On the other hand, robo advisors are a recent innovation in the investing space. They provide automated, algorithm-based portfolio management advice and many use ETFs as a primary investment vehicle. The main benefit is that they help you figure out how to allocate your portfolio for much less than you’d pay a fund manager who would typically take 1%+ to invest on your behalf. Many, though not all, have much lower investment minimums than traditional players. Tax loss harvesting to lower your tax bill is also a benefit they frequently offer. The basic idea behind tax loss harvesting is that by selling a security that has experienced a loss and then buying a similar asset to replace it, you can realize, or “harvest”, a loss on the asset while keeping your portfolio balanced at your desired allocation.
Several companies have emerged since the category was created in 2010, many with help from the huge amount of venture money that is flowing into the sector. Some of the largest players include Betterment, Wealthfront, Personal Capital, FutureAdvisor, SigFig, Vanguard Personal Advisor Services and Schwab Intelligent Portfolios. Established players like Vanguard and Schwab are getting into the space with their own competitive offer as this category is heating up.
In the Resources section of this site, I link to a number of articles that highlight the relative merits of robo advisors and can guide you through picking one if this style of managing your money interests you. I have accounts set up with several of these players as a way to actively follow this rapidly evolving space in addition to meeting my investment objectives. With some, I have an investment account, with others I just have a free account so I can asses their offer. On the Tools page, I have listed what has stood out for me so far. The bottom line is that a lot of the offers are pretty similar. One big difference is that some charge a bit more but also give you a person to talk to. In the spirit of taking action, I picked a couple of different players to invest with and just got going.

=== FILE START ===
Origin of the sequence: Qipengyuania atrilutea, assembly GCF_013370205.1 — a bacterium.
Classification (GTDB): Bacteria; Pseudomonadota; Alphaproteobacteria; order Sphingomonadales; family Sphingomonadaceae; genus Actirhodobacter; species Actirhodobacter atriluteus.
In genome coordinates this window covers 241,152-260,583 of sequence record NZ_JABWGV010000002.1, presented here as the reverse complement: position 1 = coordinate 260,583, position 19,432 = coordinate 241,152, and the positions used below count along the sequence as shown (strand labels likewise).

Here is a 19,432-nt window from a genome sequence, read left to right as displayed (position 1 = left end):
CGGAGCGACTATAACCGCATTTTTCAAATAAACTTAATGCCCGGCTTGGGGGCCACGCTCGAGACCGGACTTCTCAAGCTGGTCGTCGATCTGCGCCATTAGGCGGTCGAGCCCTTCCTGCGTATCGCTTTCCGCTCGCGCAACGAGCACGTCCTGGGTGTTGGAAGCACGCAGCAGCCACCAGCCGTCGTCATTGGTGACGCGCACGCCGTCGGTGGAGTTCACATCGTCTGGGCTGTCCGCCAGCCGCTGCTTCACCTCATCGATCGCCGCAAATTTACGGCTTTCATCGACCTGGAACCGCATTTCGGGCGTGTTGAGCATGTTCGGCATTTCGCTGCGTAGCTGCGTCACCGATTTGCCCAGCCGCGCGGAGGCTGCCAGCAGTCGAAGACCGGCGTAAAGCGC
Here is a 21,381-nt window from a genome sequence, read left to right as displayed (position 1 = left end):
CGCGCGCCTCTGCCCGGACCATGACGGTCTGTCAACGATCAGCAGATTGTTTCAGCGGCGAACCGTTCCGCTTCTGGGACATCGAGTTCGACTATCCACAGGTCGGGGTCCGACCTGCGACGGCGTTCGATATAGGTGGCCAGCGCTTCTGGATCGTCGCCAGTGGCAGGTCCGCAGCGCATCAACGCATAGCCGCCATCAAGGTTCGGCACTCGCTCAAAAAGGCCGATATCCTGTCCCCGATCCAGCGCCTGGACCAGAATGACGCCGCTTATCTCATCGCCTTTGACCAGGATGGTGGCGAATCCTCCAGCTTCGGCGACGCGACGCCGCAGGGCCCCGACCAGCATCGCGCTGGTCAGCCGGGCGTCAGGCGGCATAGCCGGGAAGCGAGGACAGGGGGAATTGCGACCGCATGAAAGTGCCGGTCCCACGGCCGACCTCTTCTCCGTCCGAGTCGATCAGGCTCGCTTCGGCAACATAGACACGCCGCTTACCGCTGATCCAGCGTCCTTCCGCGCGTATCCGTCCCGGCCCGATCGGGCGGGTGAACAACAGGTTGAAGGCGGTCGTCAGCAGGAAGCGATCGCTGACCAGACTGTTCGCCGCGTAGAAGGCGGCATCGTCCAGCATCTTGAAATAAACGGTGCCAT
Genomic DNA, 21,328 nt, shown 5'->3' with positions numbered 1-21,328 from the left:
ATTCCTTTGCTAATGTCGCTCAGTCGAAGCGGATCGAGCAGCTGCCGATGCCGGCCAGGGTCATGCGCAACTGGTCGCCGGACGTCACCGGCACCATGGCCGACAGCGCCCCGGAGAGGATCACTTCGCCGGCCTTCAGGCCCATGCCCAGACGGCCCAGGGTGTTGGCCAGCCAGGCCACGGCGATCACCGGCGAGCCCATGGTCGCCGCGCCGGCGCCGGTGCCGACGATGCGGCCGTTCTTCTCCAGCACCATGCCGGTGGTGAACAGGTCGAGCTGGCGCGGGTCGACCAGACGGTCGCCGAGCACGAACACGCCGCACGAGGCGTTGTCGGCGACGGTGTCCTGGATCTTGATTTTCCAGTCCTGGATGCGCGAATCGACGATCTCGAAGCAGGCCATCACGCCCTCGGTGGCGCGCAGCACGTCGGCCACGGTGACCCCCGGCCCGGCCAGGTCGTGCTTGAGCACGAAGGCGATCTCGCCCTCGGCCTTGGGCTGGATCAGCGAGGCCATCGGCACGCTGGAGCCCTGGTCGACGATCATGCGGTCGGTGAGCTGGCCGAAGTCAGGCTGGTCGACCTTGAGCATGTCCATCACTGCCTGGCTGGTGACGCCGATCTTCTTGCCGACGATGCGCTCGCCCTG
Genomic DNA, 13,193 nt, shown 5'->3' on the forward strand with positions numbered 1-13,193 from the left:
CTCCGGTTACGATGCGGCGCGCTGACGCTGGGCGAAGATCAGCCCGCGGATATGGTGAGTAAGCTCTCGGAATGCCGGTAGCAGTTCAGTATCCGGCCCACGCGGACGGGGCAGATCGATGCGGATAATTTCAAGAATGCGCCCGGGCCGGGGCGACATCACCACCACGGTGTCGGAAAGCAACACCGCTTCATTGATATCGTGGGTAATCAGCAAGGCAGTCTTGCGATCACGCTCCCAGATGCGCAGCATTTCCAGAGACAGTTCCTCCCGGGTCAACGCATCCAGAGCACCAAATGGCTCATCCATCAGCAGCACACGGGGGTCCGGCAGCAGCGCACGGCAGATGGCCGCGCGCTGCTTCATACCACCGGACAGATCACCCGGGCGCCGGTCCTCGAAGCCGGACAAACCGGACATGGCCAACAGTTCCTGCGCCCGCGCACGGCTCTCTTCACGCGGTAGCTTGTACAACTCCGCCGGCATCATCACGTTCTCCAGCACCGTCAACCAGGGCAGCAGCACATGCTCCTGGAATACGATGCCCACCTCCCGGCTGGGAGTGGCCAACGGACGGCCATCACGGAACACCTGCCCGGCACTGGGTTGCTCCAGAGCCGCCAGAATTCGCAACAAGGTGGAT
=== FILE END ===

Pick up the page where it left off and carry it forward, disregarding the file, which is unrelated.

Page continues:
Lastly, I want to comment on the slight sinking feeling I had when I actually transferred money from my bank account to set up investment accounts. In my opinion, it’s best to avoid this feeling altogether by investing a little bit at a time. I wish I would have been more proactive about setting up small, automated transfers from my paycheck to an investment account a long time ago. That approach has the two benefits. First, you’re not timing the market because you’re investing a little bit over a long time horizon. Second, you stop thinking about the fact that you’re investing if you’re automating things. If you’re in it for the long haul, it’s probably better to ignore short term market fluctuations anyway because they’ll just make you second guess yourself.